All rooms are equipped with an overhead projector
Rooms C, D, E, F, G and H (H only on Saturday): slide projector (framed slides, carrousel. There are extra carrousels available to set up your presentation in advance)
Rooms C, D, M, N, O, U and Committee Room 2: beamer to connect your laptop. You have to bring you own laptop. (If you want to use your Apple notebook, please contact us, as it may be incompatible.)
Rooms C, T and U: VCR
|Vagrants, the Police and ‘Civil Liberties’ during the Interwar Period|
|The interwar period witnessed rising interest in the defence of ‘civil liberties’ in England. Clumsy policing of the Hunger Marches and of the fascist/antifascist demonstrations of the 1930s arguably led to the birth of organisations such as the NCCL (the National Council for Civil Liberties). Many of those the NCCL sought to protect from arbitrary police action were obviously of working-class background. However, what was the experience of those even lower down the social scale? Did anyone seek to protect their liberties? This paper will consider the relationship between vagrants and the police in England (with some international comparisons) during the interwar period.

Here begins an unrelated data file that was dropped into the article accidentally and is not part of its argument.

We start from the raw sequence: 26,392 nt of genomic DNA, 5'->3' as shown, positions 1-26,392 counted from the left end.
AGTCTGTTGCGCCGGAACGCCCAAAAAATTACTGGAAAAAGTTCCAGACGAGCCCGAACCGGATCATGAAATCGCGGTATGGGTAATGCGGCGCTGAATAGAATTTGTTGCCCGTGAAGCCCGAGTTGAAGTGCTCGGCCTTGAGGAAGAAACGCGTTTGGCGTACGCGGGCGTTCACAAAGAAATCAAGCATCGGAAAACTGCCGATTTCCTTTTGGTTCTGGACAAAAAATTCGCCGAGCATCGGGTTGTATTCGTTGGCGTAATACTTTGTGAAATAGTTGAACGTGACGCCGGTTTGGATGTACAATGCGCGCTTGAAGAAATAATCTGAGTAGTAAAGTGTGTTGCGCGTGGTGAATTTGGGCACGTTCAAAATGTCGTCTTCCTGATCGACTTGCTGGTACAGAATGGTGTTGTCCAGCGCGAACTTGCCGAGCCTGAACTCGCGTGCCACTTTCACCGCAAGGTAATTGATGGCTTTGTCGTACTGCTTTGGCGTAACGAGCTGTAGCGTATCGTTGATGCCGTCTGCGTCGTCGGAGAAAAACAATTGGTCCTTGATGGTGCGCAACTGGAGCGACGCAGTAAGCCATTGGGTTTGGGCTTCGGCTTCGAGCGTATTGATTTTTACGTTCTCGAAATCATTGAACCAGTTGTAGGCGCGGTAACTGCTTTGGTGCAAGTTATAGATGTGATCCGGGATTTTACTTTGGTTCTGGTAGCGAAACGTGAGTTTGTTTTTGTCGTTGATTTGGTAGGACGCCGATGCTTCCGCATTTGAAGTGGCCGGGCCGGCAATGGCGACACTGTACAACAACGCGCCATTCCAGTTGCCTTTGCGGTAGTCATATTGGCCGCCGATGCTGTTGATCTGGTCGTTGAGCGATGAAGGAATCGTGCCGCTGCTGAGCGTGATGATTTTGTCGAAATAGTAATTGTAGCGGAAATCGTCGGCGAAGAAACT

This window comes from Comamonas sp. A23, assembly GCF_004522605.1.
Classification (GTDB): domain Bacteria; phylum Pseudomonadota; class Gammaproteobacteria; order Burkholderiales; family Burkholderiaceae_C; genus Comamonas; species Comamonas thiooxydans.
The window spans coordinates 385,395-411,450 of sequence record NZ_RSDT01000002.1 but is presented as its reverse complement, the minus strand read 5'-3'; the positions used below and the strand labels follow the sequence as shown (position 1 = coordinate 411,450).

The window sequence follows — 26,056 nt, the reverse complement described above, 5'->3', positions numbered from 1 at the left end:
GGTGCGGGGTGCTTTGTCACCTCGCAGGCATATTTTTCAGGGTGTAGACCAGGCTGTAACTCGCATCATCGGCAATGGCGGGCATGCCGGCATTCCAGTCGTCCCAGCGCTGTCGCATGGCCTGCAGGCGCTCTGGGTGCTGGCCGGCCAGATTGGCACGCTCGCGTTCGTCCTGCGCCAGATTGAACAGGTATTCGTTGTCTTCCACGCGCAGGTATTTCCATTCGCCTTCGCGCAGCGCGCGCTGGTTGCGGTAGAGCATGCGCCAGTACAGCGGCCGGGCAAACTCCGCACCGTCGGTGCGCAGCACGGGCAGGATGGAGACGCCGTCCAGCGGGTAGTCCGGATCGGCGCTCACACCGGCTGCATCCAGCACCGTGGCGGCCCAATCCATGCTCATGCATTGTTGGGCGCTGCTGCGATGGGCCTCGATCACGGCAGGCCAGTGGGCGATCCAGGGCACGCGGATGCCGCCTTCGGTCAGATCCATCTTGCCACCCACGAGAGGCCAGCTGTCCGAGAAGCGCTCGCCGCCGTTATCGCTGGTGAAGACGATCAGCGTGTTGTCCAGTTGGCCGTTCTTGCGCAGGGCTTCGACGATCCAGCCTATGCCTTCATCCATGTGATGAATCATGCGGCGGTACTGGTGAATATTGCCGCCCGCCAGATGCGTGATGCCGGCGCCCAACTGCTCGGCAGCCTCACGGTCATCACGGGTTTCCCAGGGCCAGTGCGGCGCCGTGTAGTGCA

Clearly, the police and vagrants had a fraught relationship in latter half of the nineteenth century. Thousands slept rough in London during the harsh winters of the 1880s, and police attitudes towards vagrants were often typified by distaste and suspicion. However, Garland’s notion of the rise of a ‘penal-welfare complex’ assumes that the responsibility for dealing with itinerants had shifted away from the police and the courts by the early part of the twentieth century. Was this really the case? The police (often acting as Poor Law receiving officers) remained at the front line in this regard, and this paper will consider the actions and attitudes of the police towards vagrants. Did the ‘civil liberties’ debate filter down this far, or was it merely business as usual?